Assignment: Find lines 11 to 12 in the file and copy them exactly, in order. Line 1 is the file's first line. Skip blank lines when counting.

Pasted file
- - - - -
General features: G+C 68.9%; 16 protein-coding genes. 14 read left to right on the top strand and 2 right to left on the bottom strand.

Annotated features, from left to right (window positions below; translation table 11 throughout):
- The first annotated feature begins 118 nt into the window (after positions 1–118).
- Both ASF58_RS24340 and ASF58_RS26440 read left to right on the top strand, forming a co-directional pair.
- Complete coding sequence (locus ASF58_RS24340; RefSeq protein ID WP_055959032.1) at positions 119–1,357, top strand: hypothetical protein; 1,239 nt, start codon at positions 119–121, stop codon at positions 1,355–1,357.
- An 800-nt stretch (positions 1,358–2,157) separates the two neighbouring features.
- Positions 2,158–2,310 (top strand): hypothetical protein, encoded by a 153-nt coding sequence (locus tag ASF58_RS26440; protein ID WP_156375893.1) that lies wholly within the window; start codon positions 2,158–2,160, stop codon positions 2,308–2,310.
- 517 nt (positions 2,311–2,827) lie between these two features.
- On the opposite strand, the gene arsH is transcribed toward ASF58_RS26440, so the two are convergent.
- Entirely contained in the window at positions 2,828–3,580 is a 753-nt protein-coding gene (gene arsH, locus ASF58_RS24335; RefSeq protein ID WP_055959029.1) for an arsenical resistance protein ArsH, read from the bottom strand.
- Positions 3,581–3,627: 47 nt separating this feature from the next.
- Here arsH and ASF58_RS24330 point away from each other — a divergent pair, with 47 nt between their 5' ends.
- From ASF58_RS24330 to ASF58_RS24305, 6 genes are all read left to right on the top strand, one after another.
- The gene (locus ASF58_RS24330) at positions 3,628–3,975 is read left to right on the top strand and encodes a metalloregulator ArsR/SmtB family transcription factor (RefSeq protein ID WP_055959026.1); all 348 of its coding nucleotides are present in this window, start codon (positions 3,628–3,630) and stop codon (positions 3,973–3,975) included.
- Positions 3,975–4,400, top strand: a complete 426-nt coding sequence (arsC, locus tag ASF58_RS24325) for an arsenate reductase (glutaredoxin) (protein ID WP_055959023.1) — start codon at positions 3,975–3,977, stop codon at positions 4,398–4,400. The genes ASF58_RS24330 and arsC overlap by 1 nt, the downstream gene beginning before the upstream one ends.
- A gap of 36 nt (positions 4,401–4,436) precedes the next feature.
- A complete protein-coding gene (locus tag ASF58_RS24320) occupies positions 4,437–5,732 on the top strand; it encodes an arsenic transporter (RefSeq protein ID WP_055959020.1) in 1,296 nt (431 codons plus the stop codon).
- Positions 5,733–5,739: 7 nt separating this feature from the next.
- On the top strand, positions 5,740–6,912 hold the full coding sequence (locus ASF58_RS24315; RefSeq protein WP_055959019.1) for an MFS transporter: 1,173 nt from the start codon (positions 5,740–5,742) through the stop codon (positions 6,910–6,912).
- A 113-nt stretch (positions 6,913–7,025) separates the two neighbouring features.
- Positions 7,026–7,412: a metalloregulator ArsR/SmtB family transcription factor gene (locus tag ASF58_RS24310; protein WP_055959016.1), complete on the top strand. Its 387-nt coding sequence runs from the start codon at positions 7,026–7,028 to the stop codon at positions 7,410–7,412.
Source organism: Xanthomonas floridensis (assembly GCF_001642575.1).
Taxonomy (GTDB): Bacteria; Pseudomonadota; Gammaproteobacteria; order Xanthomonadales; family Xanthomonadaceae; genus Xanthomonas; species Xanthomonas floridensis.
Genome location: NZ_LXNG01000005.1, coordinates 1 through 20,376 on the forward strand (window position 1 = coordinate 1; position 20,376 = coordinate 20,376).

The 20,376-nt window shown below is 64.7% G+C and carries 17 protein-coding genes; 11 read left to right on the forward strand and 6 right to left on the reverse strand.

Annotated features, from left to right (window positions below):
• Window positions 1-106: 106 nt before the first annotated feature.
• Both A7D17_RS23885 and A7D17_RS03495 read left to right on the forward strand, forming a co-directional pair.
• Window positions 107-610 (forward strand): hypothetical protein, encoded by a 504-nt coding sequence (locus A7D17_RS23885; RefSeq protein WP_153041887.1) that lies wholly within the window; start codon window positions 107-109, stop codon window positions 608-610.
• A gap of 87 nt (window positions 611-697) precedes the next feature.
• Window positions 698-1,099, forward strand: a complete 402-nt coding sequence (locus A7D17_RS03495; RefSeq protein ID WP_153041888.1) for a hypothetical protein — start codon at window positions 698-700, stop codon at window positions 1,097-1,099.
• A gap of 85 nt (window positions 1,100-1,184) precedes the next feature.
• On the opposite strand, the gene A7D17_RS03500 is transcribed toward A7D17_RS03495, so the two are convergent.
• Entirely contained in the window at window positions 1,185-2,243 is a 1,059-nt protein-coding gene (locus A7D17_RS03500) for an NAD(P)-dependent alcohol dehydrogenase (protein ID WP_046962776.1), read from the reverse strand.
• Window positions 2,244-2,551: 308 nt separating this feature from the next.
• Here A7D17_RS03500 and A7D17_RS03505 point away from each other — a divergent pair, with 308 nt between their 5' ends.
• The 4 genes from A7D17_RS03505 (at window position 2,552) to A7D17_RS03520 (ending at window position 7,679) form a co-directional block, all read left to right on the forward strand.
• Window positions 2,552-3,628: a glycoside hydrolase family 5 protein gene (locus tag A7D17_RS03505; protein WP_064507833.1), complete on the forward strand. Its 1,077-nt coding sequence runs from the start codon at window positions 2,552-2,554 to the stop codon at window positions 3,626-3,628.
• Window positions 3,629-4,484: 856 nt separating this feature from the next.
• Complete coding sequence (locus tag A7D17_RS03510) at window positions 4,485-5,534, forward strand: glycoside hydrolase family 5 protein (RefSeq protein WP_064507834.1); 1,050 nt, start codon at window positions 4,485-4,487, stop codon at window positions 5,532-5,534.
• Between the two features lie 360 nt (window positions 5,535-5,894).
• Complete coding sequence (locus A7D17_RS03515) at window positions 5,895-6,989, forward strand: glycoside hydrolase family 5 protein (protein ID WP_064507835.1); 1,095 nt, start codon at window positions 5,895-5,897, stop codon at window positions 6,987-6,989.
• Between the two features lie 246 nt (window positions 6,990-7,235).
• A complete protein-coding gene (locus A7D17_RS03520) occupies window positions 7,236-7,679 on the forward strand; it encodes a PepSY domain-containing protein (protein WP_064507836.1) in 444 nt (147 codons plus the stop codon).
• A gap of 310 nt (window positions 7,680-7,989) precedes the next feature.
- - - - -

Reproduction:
- Positions 3,581–3,627: 47 nt separating this feature from the next.
- Here arsH and ASF58_RS24330 point away from each other — a divergent pair, with 47 nt between their 5' ends.